The title here may raise a few eyebrows as the Galway Plate may not be renowned as a race that throws up Grand National runners but Irish Invader, Baily Breeze and Bothar Na are three horses that have run in both the Galway Plate and the Grand National recently and a couple of other well known horses have had strong associations with the Grand National: 2006 Plate winner Far From Trouble and 2003 Grand National winner Monty’s Pass.
Far From Trouble began to realise his potential when taking the 2006 Galway race and was made favourite for the Grand National on the strength of his win in the Plate and also a couple of eye-catching defeats at the Cheltenham Festival and in the Irish National. Sadly injury intervened and Far From Trouble didn’t make it to Aintree but it does highlight that the Galway Plate can throw up horses that can shake up the betting at Aintree.
Monty Regularly Ran In Plate
2003 Grand National winner Monty’s Pass ran in the Galway Plate from 2000 to 2002 finishing 2nd, 6th and 6th. He is indicative of the type of Irish chaser who tends to run at Galway season after season. The Plate provides a quality field for horses that may prefer good ground, something not seen that often in Ireland! Consequently horses tend to run in the race year after year even if (as with Monty’s Pass) the race itself may not provide the type of stamina test they would require to be ultra competitive. Horses such as the ones highlighted in the list below are the type we are looking for to see if any of the Irish trainers are advertising early intentions with their charges and lining them up for a campaign aimed at Aintree.
What Should Be looking For In A Galway Plate Winner?
Winners of the Galway Plate can be at the other end of the spectrum to horses such as Monty’s Pass with a couple of speedsters such as Ansar and Grimes successful in the last ten years but the majority tend to be proven at 20-22 furlongs over fences and, crucially, their ability to act on the ground shouldn’t be left to trust as all the winners in the last ten years had won on the prevailing ground conditions or on a variety of grounds from good to firm to soft. Previous winning form at Galway should also be not seen as a negative with three of the last ten victors coming into the race as previous course and distance winners. No horse older than nine had won in the last ten years so that would appear to put a question mark against quite a few fancied horses.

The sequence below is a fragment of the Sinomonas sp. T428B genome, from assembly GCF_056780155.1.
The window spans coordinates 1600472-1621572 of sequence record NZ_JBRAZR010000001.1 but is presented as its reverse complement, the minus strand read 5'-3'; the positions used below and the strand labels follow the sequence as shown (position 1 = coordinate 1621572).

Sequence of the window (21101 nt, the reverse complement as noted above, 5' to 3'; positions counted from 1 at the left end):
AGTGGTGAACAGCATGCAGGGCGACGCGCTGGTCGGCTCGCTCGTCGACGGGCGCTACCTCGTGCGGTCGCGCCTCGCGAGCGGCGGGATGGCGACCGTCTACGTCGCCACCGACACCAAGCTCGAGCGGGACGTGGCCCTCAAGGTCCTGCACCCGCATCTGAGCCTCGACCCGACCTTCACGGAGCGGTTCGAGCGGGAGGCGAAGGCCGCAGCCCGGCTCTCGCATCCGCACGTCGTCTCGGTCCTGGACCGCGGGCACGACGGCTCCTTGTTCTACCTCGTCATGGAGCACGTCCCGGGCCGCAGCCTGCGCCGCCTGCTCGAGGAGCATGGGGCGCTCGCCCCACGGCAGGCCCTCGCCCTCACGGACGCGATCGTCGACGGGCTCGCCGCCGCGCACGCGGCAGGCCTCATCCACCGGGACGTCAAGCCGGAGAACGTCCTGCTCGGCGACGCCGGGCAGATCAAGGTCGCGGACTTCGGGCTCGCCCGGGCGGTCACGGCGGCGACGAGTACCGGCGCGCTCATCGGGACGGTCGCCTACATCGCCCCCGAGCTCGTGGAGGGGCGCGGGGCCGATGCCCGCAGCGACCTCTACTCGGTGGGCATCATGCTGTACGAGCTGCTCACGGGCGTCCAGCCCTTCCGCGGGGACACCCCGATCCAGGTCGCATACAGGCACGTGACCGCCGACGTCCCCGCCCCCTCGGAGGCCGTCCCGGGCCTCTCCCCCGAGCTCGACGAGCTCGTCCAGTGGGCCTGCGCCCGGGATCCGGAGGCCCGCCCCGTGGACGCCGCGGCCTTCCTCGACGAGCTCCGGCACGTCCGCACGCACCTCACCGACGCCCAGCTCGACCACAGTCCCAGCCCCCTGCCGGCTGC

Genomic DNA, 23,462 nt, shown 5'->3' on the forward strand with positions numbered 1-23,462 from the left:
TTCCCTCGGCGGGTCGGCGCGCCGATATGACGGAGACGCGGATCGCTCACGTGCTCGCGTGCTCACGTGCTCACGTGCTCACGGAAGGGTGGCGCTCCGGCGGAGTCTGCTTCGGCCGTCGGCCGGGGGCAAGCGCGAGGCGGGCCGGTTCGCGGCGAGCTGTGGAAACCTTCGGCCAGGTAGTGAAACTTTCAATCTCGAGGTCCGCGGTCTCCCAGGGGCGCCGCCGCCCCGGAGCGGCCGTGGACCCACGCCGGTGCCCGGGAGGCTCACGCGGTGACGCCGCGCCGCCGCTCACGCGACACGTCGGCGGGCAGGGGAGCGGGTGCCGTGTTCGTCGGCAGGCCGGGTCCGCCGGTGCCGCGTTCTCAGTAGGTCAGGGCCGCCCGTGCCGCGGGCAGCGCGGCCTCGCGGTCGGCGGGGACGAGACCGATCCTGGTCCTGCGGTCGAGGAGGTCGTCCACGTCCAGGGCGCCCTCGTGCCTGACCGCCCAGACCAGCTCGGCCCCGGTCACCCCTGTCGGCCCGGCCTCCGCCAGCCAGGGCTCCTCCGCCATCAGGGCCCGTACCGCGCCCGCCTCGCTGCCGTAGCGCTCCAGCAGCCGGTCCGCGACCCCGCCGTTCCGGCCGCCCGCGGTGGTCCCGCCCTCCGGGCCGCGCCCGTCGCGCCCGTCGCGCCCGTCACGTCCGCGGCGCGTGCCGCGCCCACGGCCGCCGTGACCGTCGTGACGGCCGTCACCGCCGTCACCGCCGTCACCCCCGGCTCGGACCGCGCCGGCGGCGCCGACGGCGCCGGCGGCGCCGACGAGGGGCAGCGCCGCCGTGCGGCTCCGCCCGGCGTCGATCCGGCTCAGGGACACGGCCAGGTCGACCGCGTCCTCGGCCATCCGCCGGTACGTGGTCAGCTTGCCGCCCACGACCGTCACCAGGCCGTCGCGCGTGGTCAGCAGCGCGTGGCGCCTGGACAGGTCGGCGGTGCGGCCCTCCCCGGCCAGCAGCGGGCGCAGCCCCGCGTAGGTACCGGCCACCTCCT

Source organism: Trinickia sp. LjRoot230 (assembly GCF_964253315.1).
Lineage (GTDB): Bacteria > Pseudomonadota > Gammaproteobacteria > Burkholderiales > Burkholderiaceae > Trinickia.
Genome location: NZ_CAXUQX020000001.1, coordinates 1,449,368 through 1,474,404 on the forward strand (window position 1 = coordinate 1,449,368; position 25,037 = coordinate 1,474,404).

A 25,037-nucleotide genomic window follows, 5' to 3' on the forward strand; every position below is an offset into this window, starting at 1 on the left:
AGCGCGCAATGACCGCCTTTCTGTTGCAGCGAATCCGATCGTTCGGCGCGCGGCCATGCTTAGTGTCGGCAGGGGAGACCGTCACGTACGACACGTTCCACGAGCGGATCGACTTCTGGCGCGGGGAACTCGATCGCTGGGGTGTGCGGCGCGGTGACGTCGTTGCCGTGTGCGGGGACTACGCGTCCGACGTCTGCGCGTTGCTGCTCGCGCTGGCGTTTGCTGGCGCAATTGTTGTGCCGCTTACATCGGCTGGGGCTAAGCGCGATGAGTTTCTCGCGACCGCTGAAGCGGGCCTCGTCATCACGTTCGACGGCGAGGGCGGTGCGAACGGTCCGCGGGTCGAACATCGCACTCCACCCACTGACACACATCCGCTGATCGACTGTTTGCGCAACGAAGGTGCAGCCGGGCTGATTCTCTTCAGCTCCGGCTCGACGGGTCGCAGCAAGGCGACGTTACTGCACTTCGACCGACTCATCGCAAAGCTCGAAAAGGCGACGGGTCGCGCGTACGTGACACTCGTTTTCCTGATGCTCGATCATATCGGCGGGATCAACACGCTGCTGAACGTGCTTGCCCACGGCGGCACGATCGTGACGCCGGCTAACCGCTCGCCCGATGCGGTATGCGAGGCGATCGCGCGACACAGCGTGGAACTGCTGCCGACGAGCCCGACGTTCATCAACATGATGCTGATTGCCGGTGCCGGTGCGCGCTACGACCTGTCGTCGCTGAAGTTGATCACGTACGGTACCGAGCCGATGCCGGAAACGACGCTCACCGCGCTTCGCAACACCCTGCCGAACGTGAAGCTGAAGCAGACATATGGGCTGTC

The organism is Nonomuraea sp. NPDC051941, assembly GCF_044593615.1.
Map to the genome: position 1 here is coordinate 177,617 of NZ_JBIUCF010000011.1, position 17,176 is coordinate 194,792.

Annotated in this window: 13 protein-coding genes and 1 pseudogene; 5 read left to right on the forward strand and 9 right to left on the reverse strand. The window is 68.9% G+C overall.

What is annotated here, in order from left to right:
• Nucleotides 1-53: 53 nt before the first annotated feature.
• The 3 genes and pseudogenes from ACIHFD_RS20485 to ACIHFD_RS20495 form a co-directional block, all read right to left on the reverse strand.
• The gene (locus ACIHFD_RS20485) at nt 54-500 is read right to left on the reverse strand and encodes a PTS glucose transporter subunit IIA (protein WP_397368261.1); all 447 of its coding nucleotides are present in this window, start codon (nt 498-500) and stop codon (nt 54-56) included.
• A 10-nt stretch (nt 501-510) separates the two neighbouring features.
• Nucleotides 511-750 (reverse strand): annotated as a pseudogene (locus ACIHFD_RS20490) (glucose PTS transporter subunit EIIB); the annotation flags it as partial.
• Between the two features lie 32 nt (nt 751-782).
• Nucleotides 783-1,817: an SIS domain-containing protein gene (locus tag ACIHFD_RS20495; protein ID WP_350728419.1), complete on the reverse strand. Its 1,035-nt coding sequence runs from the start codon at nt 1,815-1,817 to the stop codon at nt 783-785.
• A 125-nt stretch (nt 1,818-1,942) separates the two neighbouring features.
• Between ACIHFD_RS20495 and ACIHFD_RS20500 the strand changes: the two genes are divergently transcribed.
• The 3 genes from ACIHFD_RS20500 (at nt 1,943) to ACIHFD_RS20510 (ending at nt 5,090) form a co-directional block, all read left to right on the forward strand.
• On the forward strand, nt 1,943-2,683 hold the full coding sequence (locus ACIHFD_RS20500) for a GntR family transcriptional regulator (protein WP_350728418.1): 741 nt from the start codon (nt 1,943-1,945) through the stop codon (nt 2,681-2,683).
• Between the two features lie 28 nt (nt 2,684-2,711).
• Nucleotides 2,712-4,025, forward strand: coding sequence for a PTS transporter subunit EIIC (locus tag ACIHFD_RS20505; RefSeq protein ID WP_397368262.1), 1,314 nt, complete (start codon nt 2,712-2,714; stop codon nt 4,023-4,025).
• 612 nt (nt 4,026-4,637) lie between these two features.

Fifty-two horses are still entered in the Galway Plate at time of writing and the ones that immediately stand out as potential Aintree candidates in my eyes are:
Hoo La Baloo
Royal County Star
The last two named would probably have to improve somewhat to enter Aintree calculations given their relatively low ratings but a win here could catapult them into the reckoning but Oscar India could be more of a proposition for Fairyhouse given he has already run well at the track. Church Island has interested a number of our posters since finishing runner-up to Niche Market in the Irish National and then having a decent run in the Whitbread (or whatever it’s called these days! Sorry B365!) Church Island is definitely interesting but the one that I will be watching closely this year is Oodachee. I was very impressed with his effort in the Topham behind Irish Raptor but I’m not sure what to make of his follow-up fifth at Sandown? Only beaten just over six lengths in the 2007 Irish National but then Pulled Up a year later in the same race, I am undecided if this horse stays marathon trips or not? A Marju pedigree does not inspire confidence on that score but I would like to hear people’s long term opinions on Oodachee.
Two To Avoid This Year?
Oslot was the youngest horse to win the Galway Plate in the last decade at six years old and the same team have the current favourite in Roby De Cimbre but he looks to lack the obvious quality of his stablemate from last year and I would be keen to take him on.
A faller in the race won by Oslot was Tony Martin’s Green Mile and he appears to have been targeted at this race for some time so it would be no surprise to see his current price evaporate. However, he is still to record a win over fences and whilst he may turn out to be well handicapped he will have to jump better than his previous efforts over fences.
Who Do You Fancy And Will They End Up At Aintree?
I’ll personally be looking at the horses in the handicap rated 119-135 (eight of the last ten winners fitted into that group) this week and seeing if I can find something with proven stamina at least 20 furlongs and the capacity to perform on good or good to firm ground. I’ll add a couple of ideas on to this post for people to discuss but why not let us know your ideas on the Galway Plate on this page and don’t forget to give us all your views on runners in the race that might end up at Aintree.